Diaspora fellows head back to Africa for joint research
The visiting fellows, most of whom are now teaching in universities in the United States, will work with their hosts for up to three months on a wide range of selected projects. Many of them have paired up with scholars from their home countries to apply for the fellowships funded by the Carnegie Corporation of New York, and managed jointly by the Institute of International Education (IIE) and the United States International University-Africa (USIU-Africa) in Nairobi.
USIU-Africa plays a role in providing ‘strategic direction’ through the programme’s advisory council.
Kenyan projects dominate among those selected for the programme, with a total of 18 among the 54 selected originating from Kenyan institutions. The rest of the selected projects are based in Nigeria (15), Ghana (9), South Africa (5), Tanzania (4) and Uganda (3), according to an IIE statement.
The majority of successful Kenyan projects came out of private universities including USIU-Africa, which put forward a project to develop simple‚ efficient and low-cost water treatment technologies for use in areas lacking municipal water treatment facilities.
According to the IIE statement, the projects include controlling malaria, strengthening peace and conflict studies, developing a new masters degree in emergency medicine, training and mentoring graduate students in criminal justice, archiving African indigenous knowledge, creating low cost water treatment technologies, building capacity in microbiology and pathogen genomics, and developing a forensic accounting curriculum.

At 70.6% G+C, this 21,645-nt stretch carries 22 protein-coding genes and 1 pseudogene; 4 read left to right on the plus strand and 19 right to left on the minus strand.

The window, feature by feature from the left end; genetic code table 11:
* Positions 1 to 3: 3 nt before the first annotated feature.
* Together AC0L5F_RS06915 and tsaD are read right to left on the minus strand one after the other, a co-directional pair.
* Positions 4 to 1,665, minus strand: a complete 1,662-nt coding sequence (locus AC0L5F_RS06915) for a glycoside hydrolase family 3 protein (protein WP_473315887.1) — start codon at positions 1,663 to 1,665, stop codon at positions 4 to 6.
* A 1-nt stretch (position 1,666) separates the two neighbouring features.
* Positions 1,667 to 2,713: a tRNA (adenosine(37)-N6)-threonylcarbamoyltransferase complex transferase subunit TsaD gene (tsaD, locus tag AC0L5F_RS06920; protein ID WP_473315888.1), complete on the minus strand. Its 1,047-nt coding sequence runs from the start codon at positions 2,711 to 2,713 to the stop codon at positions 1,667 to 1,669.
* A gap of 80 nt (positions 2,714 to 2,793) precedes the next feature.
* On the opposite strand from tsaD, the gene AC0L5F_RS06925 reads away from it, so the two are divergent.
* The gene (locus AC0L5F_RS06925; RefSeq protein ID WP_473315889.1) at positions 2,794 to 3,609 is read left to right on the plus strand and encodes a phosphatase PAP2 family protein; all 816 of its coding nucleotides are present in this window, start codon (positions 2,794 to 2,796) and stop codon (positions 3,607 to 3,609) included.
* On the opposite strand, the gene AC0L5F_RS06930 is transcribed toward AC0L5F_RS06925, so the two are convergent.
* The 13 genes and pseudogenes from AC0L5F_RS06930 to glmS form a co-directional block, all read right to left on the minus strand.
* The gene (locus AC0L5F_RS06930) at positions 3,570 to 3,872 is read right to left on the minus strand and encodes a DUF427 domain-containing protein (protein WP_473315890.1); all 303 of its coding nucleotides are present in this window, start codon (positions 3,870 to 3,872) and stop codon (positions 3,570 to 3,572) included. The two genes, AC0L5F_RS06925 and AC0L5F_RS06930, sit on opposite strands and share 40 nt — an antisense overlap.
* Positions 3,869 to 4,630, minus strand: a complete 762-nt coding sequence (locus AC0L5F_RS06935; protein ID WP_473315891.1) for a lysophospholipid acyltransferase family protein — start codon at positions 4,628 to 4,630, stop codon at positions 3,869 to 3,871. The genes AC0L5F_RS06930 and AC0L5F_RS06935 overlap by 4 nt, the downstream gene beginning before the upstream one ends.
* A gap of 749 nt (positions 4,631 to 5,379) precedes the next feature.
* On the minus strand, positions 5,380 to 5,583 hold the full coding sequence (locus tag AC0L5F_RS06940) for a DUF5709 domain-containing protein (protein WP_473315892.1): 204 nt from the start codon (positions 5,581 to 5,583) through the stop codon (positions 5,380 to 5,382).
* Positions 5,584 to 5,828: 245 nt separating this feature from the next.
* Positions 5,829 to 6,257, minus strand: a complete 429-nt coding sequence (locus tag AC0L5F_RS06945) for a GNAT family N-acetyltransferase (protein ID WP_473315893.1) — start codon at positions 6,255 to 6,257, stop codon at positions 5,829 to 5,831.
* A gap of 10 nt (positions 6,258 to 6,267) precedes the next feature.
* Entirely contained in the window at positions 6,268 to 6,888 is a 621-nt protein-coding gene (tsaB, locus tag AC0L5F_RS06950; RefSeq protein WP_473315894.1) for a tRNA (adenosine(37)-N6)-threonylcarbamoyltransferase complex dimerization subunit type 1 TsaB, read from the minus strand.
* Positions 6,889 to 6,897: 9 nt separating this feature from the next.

In addition to working on the collaborative projects proposed by their host universities, the fellowship visits will include conference participation to present impacts of past joint research projects funded under previous calls.
A total of 18 alumni will also return to their original host institutions to build on previous successful collaborations, or travel to a new institution in Africa to conduct additional projects, while others will participate in knowledge production workshops.
Since it was founded in 2013 the initiative has awarded a total of 335 fellowships to scholars who travel to Africa for projects executed from universities on the continent.
The project has at the same time issued a call to universities and prospective fellows for applications for the next round of grants which opened on 1 May 2018, with a 6 July deadline.
For the upcoming grant cycle, priority themes include science, technology, engineering, arts and mathematics (STEAM), and sustainable cities and communities.